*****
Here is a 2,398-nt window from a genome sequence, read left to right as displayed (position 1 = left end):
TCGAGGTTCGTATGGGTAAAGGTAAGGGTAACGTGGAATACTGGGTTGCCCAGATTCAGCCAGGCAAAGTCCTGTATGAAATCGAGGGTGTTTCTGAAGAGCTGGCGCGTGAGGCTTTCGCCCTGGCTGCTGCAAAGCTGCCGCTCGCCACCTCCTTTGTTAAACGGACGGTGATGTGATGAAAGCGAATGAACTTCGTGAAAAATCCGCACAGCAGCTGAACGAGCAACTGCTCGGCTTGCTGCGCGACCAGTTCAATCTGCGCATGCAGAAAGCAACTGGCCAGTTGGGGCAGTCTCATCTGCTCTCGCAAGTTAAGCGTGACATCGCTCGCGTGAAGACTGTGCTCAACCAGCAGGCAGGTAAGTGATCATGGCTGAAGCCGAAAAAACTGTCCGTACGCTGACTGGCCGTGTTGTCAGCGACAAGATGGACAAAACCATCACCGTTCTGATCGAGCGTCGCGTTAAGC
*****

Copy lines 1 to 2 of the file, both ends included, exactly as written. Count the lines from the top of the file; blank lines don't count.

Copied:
Here is a 2,398-nt window from a genome sequence, read left to right as displayed (position 1 = left end):
TCGAGGTTCGTATGGGTAAAGGTAAGGGTAACGTGGAATACTGGGTTGCCCAGATTCAGCCAGGCAAAGTCCTGTATGAAATCGAGGGTGTTTCTGAAGAGCTGGCGCGTGAGGCTTTCGCCCTGGCTGCTGCAAAGCTGCCGCTCGCCACCTCCTTTGTTAAACGGACGGTGATGTGATGAAAGCGAATGAACTTCGTGAAAAATCCGCACAGCAGCTGAACGAGCAACTGCTCGGCTTGCTGCGCGACCAGTTCAATCTGCGCATGCAGAAAGCAACTGGCCAGTTGGGGCAGTCTCATCTGCTCTCGCAAGTTAAGCGTGACATCGCTCGCGTGAAGACTGTGCTCAACCAGCAGGCAGGTAAGTGATCATGGCTGAAGCCGAAAAAACTGTCCGTACGCTGACTGGCCGTGTTGTCAGCGACAAGATGGACAAAACCATCACCGTTCTGATCGAGCGTCGCGTTAAGC